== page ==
Body armour should be visually inspected for damage or excessive wear, every time it is worn. Never wear body armour that is damaged in anyway. If damaged you should immediately contact the manufacturer or representative to discuss repair options.

Hints and Tips:

Wearing and concealability:

Always visually inspect the body armour for any damage to the cover/carrier that may affect the ballistic performance, other damage may not allow the body armour to be worn correctly. Do not wear if damaged in any way.


Contact designated authority.


Ensure the body armour fits correctly. Always wear a 100% cotton T-shirt or one of the special moisture wicking garments under the body armour. Do not over tighten the straps. Wear clothes at least one size larger which reduces detection. Wear darker colours and or patterns to break up the outline. Choose a lighter colour for the body armour carrier/cover, preferably not white. Have another person check for body armour visibility during normal posture and positions. Do not fidget or pull at body armour, this will make it very obvious. Adjust your mindset and the body armour will become a part of you.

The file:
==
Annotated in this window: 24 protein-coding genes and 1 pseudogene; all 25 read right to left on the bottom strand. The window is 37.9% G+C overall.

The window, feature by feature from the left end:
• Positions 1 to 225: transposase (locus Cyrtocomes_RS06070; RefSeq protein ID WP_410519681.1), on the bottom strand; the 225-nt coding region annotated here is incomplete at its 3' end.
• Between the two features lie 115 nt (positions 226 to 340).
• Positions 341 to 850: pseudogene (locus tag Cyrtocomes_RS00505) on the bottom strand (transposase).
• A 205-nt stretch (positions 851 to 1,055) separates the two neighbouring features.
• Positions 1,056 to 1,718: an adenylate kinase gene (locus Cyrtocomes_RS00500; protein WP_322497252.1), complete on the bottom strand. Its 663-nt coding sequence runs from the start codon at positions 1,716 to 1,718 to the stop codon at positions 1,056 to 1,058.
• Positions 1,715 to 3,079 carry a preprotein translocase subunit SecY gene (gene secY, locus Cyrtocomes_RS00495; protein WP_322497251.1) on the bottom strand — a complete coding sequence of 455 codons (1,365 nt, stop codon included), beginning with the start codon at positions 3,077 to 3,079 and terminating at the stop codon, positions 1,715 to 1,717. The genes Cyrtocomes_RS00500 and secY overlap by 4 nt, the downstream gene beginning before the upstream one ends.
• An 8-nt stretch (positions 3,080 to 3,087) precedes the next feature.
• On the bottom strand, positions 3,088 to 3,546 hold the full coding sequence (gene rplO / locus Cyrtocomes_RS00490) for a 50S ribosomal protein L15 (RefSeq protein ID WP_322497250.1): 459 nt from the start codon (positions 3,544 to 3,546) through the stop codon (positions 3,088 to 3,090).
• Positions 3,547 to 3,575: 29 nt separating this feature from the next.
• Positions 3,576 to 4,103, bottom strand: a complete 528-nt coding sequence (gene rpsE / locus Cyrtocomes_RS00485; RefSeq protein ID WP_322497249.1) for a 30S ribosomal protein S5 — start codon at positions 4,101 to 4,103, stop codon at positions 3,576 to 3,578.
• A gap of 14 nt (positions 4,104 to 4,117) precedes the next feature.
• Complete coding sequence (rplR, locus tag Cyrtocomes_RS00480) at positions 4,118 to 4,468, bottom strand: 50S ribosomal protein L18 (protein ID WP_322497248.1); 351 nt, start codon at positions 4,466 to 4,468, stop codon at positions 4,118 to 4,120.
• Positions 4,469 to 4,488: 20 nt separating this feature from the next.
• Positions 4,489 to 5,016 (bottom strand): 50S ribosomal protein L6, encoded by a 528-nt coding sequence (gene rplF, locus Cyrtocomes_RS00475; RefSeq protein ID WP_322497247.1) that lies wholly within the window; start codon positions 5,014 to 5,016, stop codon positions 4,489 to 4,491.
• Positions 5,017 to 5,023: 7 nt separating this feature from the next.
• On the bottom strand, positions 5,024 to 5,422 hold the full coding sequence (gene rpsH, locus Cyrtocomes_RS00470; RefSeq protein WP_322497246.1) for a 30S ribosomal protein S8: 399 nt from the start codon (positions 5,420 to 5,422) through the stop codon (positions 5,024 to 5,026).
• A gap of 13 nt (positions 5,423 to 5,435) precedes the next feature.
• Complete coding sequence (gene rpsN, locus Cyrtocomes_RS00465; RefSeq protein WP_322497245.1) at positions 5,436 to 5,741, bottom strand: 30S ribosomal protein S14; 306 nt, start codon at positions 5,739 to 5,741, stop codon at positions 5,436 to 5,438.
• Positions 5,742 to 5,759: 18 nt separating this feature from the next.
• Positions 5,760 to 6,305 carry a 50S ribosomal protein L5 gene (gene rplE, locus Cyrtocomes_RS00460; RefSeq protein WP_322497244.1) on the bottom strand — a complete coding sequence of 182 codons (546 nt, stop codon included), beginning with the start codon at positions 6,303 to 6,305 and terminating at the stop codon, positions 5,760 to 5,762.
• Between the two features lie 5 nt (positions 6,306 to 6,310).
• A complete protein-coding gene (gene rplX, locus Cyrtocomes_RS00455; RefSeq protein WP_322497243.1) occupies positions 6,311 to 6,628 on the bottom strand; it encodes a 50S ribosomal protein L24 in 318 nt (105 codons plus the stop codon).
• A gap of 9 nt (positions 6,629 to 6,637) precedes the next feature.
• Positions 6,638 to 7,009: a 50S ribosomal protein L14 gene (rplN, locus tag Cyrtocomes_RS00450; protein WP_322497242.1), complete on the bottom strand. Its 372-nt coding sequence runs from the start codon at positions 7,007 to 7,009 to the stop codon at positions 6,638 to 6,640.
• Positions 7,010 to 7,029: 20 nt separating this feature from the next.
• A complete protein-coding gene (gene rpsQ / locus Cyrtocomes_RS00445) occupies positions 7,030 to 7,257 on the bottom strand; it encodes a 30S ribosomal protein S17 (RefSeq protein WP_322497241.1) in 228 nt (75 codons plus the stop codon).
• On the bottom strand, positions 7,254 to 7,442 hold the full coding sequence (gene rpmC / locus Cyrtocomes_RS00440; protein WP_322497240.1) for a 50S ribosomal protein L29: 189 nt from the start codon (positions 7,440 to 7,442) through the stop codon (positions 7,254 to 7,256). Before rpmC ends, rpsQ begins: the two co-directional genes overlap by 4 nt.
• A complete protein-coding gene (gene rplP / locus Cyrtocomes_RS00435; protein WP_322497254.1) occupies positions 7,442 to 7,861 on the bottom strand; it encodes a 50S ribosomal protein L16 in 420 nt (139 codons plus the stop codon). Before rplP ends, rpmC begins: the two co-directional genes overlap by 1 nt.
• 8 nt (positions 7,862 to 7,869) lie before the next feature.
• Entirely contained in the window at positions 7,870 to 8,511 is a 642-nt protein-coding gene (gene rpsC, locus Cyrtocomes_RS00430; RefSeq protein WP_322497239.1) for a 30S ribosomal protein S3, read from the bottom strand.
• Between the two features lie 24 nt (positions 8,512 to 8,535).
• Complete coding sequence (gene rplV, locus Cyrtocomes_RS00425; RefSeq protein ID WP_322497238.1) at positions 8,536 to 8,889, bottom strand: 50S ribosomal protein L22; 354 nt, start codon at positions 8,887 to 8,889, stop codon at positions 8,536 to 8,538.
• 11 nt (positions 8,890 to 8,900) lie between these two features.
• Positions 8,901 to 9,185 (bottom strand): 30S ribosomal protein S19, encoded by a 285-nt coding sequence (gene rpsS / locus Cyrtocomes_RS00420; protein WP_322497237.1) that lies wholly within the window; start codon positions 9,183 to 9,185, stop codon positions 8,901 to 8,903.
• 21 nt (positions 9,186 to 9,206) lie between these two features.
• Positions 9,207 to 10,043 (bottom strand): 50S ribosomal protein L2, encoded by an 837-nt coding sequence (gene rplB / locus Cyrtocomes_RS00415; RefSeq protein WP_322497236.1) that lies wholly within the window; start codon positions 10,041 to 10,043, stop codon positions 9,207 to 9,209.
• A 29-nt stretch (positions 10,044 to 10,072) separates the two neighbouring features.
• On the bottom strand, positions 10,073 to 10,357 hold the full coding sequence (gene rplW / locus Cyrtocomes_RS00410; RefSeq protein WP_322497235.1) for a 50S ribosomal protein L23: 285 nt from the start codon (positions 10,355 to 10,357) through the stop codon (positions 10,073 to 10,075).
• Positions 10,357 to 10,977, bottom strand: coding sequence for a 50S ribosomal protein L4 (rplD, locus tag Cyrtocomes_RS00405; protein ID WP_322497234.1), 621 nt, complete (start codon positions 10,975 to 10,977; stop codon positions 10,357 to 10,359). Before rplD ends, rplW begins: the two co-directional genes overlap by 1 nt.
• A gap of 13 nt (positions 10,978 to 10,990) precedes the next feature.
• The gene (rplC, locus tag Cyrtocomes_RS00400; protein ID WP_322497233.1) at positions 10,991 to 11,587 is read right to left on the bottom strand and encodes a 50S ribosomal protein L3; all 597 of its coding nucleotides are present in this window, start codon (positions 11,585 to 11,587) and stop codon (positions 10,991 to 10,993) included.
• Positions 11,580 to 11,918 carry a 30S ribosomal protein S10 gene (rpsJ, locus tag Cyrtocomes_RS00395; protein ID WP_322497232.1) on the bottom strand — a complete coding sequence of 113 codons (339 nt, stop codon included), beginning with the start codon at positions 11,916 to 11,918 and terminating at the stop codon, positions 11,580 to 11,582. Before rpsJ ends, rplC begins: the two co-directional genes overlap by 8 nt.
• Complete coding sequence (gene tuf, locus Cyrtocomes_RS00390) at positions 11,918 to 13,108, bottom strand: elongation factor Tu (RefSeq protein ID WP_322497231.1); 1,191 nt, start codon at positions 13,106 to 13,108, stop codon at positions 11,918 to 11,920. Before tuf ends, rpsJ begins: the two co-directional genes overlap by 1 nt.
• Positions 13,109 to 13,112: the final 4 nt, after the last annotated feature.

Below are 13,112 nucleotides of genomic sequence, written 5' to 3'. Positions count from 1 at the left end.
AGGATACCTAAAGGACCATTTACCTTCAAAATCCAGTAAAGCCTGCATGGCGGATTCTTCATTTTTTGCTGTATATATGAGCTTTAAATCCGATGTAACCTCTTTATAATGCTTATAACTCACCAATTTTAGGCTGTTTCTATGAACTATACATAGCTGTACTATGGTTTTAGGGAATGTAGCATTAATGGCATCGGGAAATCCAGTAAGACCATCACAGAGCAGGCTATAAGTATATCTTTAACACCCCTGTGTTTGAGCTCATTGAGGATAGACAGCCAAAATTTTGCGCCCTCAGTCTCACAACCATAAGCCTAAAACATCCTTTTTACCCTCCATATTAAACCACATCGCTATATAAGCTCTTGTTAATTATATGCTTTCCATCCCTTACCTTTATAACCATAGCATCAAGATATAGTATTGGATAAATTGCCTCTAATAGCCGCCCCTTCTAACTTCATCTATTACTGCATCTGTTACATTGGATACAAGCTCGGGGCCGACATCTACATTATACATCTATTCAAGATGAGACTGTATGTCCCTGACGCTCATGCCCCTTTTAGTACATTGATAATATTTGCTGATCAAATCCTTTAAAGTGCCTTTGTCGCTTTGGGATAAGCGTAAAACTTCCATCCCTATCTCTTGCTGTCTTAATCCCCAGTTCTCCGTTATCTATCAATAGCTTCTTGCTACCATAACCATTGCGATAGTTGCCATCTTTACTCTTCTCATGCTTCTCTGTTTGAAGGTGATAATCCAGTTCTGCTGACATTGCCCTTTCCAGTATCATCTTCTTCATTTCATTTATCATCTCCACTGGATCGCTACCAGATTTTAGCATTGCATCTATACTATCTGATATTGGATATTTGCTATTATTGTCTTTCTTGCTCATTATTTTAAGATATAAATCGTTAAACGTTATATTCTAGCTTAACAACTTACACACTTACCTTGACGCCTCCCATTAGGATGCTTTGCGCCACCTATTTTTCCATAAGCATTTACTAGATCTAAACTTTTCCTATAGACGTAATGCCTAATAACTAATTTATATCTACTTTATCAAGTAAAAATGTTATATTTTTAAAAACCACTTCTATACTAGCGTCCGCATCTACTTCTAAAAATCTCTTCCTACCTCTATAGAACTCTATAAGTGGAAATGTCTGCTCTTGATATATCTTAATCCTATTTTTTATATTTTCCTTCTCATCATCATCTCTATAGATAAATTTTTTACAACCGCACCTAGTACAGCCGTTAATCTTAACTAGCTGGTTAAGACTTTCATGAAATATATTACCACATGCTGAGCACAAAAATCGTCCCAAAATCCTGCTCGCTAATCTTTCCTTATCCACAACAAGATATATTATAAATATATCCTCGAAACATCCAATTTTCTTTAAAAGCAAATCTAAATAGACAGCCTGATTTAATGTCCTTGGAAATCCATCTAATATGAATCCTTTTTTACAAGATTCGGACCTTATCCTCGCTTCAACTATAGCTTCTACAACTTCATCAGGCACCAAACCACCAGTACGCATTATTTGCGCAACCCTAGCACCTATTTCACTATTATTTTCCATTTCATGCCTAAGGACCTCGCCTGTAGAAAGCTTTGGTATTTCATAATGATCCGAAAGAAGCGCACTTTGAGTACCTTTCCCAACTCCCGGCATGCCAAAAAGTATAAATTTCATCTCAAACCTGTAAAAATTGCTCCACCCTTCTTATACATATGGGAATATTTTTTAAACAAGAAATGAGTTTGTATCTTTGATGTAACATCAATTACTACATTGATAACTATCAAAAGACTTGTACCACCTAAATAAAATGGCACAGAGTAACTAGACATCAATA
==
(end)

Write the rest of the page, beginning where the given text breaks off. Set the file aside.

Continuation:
Heat Control:

Allow air circulation, do not over tighten. Special T-Shirts or moisture wicking garments are expensive but greatly improve comfort. Air yourself if the opportunity arises, even for a few minutes. A small amount of Isocol rubbing alcohol can assist on a long shift. Your mindset will also assist. There are cool vest solutions that can be combined with your body armour to keep you more comfortable.


Clean as soon as possible after wearing. Most mild liquid detergents are satisfactory. Warm water only. Do not immerse the body armour in water. Sponge all the surfaces of the body armour. The worst areas may require light scrubbing for which a soft bristle brush is recommended. Sponge off with clean water. Dry with a soft cloth or Chamois. Air dry in a shaded area, not in direct sunlight. When totally dry, store flat in carrier.


Are the result of bacteria build-up. Wash yourself before wearing body armour. Follow cleaning procedures. Commercial 'odour neutralising' products are available. If the body armour becomes 'odour' impregnated contact the manufacturer to have the cover/carrier replaced.